JACKPOT — An Elko County deputy, who had a temporary restraining order issued against him for two months, is being sued, along with other members of the Elko County Sheriff’s Office and Elko County.
Brad Hester, who is running for justice of the peace in Jackpot, is being sued for damages stemming from alleged stalking, an alleged “unlawful” search and alleged slanderous statements.
Hester won 53 out of the 99 total votes cast in the primary election for Jackpot justice of the peace.
Hester will still face Monica Burt in the general election come November, according to the county clerk’s office.
Richard Pike, the plaintiff, applied for the first temporary protection order against Hester on Nov. 15, and it was extended by Judge Al Kacin on Dec. 14, for two months.
Kacin concluded that Hester conducted an unauthorized and warrantless search of Pike’s workplace with a K-9 officer, according to court documents.
Pike filed a complaint with the sheriff’s office after the warrantless search. Once an internal investigation, prompted by Pike’s complaint, began, Pike testified, Hester began a “stop and stare” form of harassment.
“(Hester) began driving an Elko County Sheriff’s Office patrol vehicle, while in uniform, to (Richard Pike’s)” house and work, “over the span of several months,” seven times a day, often lasting for more than five minutes at a time, according to the lawsuit filed at the end of May.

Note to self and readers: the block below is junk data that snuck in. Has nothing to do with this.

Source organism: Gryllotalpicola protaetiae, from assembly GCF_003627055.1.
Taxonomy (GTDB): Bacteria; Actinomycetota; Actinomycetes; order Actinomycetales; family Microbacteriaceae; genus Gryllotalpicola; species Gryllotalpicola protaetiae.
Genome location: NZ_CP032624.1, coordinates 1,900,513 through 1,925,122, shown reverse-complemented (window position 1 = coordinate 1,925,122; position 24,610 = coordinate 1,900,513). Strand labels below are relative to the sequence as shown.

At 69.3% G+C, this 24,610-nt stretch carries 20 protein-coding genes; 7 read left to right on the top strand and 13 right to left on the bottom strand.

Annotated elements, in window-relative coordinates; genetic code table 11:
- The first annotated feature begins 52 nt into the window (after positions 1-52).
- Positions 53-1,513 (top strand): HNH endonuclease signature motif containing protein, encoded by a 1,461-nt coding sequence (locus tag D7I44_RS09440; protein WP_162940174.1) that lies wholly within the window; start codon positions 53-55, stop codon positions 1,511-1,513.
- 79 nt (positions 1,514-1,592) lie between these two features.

According to Kacin’s ruling, “It is especially disturbing this conduct occurred after Pike contacted (Lt. Marvin) Morton in an effort to provoke an ‘internal affairs’ investigation of Hester.”
Deputy Sean Munson is also being sued by Pike for allegedly breaking into the Jackpot Recreation Center and searching Pike’s office with neither a warrant nor probable cause.
Munson allegedly conducted the search while acting as the field training officer for the sheriff’s office, while being accompanied by newly admitted deputies. Munson had no permission from the Recreation Center staff to conduct the search, according to the lawsuit.
Sheriff Jim Pitts, Rick Keema, the Elko County Sheriff’s Office and Elko County are being sued, partially because they “breached their legal duty to properly supervise” Hester and Munson, as well as for not properly disciplining them.
Richard Pike asked the court for a temporary injunction to put Hester and Munson on administrative leave without pay, enter an order declaring that Hester, Munson, Keema, Pitts, the sheriff’s office and Elko County violated his constitutional rights, and requested an award for various damages.
Pitts declined to comment and Julie Cavanaugh-Bill, representing Pike, was not available for comment by press time.